Hi Augie,
    Thanks for the thought provoking post. I wonder if your example is as much a case of a misalignment of brand and product as intent and content? For $199 a night could one argue that the hotel is not a luxury brand and its content and intent should not be like one? Perhaps the hotel’s brand, content and intent should be one of value? If so, would the chasm between your expectation and experience be smaller resulting in a more satisfied experience and willingness to be a future customer? With that said there is no excuse for potentially poorly intended actions such as double charging that should have resulted in the hotel offering to remove the charge completely.
    Steve

    • Augie Ray says:

      Thanks for the comment, Steve. The hotel is a luxury hotel–it’s one of the oldest and most well-known hotels in the city and is owned by a luxury brand. I think my $199 price came from the special pricing our company gets–the rack rate for my room is $329 according to Travelocity.

      More to the point, I don’t think it matters if the hotel is luxury or value. If customers KNOW they are being ripped off, it’s a bad experience for the brand–ANY brand. While one could argue that free treats might be more appropriate for a luxury brand and paid minibar options more fitting for a value brand, in either case, attempting to extract a 300% (plus convenience fee!) price premium will always leave a bitter taste. If the margins for those same items in the highest-trafficked impulse-purchase areas of convenience stores are sufficient for retailers, it’s hard to imagine why hotels need many multiples higher for an otherwise unused corner of my room.

      The irony here is that luxury brands are the worst at including extras in their price. When I travel to mid-priced hotels, I often find free wi-fi, while luxury hotels still routinely insist I should pay for it. And the other hotel brand I mentioned–the one that gave me the free cookie and water–was a mid-priced hotel brand. I think those midpriced hotels are winning at the experience game. If it’s a choice between a higher price, no wi-fi and absurd minibar prices with a “luxury brand” or a lower price, free wi-fi and a free cookie, I know which one I’ll choose in the future!

      And that’s the point here–that brands must be cautious to provide a customer experience that builds loyalty and advocacy rather than one that encourages churn. That’s the lesson for every brand–be it a value or luxury brand–and the importance of balancing short-term revenue goals with goals that define longer-term success.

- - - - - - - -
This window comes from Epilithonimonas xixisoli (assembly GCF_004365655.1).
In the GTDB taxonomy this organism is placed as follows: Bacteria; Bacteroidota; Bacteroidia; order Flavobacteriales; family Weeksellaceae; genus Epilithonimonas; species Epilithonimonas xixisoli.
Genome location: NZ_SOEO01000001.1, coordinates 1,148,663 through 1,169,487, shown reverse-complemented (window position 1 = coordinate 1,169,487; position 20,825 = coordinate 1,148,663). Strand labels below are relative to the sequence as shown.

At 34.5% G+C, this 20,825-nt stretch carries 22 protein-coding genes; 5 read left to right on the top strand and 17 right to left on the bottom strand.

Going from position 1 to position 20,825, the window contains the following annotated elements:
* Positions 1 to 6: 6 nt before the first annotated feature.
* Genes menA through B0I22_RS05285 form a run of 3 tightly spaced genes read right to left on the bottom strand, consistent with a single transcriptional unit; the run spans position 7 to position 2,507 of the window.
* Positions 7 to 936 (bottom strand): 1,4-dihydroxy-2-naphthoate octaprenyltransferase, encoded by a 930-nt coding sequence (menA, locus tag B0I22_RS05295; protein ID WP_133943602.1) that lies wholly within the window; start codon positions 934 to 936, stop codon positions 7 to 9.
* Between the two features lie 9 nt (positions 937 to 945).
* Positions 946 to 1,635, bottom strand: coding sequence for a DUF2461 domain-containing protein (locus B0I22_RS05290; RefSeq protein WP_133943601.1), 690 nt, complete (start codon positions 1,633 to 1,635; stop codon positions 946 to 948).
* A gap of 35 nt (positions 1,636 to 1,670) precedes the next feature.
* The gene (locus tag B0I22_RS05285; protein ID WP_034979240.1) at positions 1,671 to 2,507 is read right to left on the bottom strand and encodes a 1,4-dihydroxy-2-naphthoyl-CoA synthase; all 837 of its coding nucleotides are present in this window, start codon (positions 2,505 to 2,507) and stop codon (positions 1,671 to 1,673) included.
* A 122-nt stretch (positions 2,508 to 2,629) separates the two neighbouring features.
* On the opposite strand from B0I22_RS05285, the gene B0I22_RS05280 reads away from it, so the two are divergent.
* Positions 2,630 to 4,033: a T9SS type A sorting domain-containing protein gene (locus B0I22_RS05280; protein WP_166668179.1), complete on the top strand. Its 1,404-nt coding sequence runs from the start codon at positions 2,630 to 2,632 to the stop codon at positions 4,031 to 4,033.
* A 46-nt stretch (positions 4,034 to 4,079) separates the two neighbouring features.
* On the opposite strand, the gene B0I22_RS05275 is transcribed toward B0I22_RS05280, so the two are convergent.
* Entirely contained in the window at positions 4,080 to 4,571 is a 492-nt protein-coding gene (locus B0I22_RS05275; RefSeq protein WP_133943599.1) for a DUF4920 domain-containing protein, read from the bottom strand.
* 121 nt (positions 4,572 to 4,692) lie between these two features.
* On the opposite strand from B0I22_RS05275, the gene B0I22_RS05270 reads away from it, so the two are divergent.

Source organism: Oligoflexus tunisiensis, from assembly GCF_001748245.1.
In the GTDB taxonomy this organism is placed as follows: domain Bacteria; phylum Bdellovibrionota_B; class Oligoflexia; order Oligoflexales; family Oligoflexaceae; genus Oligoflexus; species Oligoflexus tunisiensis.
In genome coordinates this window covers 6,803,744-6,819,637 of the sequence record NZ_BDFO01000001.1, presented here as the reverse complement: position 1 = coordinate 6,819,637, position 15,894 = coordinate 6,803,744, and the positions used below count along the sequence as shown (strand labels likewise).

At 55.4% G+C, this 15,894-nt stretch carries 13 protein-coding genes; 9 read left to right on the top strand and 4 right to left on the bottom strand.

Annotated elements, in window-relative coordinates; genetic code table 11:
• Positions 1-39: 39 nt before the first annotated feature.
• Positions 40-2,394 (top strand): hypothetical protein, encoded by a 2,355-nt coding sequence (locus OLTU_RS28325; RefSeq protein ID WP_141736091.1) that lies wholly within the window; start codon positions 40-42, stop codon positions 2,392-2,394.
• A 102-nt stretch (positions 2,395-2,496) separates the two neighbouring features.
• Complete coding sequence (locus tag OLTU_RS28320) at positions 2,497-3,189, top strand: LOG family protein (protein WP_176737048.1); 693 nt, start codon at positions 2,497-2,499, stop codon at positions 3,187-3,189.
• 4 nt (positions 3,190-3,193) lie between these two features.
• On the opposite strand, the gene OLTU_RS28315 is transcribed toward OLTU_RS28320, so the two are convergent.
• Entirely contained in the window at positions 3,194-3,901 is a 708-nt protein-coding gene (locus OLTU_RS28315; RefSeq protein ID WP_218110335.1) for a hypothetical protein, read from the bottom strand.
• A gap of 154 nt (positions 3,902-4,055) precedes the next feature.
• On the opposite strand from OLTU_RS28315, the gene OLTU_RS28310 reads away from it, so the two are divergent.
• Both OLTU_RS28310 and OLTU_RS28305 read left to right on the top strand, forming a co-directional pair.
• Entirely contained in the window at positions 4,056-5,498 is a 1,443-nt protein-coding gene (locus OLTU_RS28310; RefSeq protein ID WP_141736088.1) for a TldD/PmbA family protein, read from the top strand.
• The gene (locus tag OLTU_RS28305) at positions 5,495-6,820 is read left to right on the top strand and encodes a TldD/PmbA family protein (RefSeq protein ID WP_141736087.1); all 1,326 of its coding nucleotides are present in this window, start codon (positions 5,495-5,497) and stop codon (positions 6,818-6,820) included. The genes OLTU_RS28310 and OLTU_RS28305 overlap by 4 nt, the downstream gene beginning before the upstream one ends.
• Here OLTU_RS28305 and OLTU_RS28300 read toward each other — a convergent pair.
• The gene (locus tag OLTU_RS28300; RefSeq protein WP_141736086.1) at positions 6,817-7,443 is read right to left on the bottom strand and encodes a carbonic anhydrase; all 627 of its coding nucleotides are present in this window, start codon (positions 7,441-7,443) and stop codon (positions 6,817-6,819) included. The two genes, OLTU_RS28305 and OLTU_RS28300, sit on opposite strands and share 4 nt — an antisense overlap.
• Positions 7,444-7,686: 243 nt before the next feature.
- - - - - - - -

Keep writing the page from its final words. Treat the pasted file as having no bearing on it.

• The clarity of bricks & mortar rings loudly in the customer experience.
    And hotel visits highlight crystal clear examples of both the good and
    the bad.

    Well done, Augie.

    Brian

  • Thought provoking as always Augie. We have become accustomed to being ‘ripped off’ by hotels and not just the mini bar. Think of wifi fees, high breakfast costs, parking fees. The customer think in terms of total cost of staying and not just the room rate (or should think that way) . Feeling ripped off never makes you feel good and the sense of dis-satisfaction will always lead to industry disruption such as AirBnB. For 3 years now, I have refused to use hotels that do not explicitly state free wifi because I regard access to wifi as essential as the pillow. Now which chain is going to offer main street priced snacks?

    • Augie Ray says:

      That’s very true. Hotels have gotten away with expensive minibars, costly wifi and $20 breakfasts because it seemed everybody did the same. It’s no wonder Airbnb is denting the lodging business, at least a little. In recent years, we’ve seen so many industries that got comfortable and complacent–until an innovator came, shook it up and caused everyone to scramble. Bottom line: In lodging or any other category, if the EVERY customer is left thinking “This is a ripoff,” that’s an easy place to explore if the brand’s customer experience is in need of some consideration.

  • Sam says:

    Historic luxury hotel with auto-charging sensors. Sounds like The Fairmont in SF? If so, I fell victim to that one immediately upon entering my room. Curiosity led to my picking up a toy bear–BAM, $20+ fee! I felt betrayed by that one.

  • Jay Wilson says:

    Excellent post, Augie. One of the issues here is the disconnect between expectation and experience. Low end and mid-priced brands have the advantage of lowered customer expectations, so when they deliver above and beyond, even with a minor embellishment like a free cookie, the experience is memorable.

    Luxury brands, for a time, have set the bar high – not only in terms of the experience we expect to have for the price paid, but also in terms of our acceptance of the peripheral costs – that everything associated with that experience will come at a premium price – the cocktail at a trendy restaurant, the minor repair to the exotic sports car, and yes, the $4.50 bag of chips. But as you state, the innovators have changed that model of expectation – we now know that we can have a premium experience without the premium price.

    That disruption, coupled with the recent recession, where even the least price conscious consumer is now tuned into peripheral costs – means that an experience like the one you had at the Chicago hotel can be a damaging one for the brand.

    • Augie Ray says:

      Great point, Jay, but doesn’t it seem upside down? Why is it mid-range hotels offer more amenities while luxury hotels charge their “guests” to death. My bottom line is this: No matter the brand, any time a customer thinking, “I’m getting ripped off,” it’s a bad customer experience.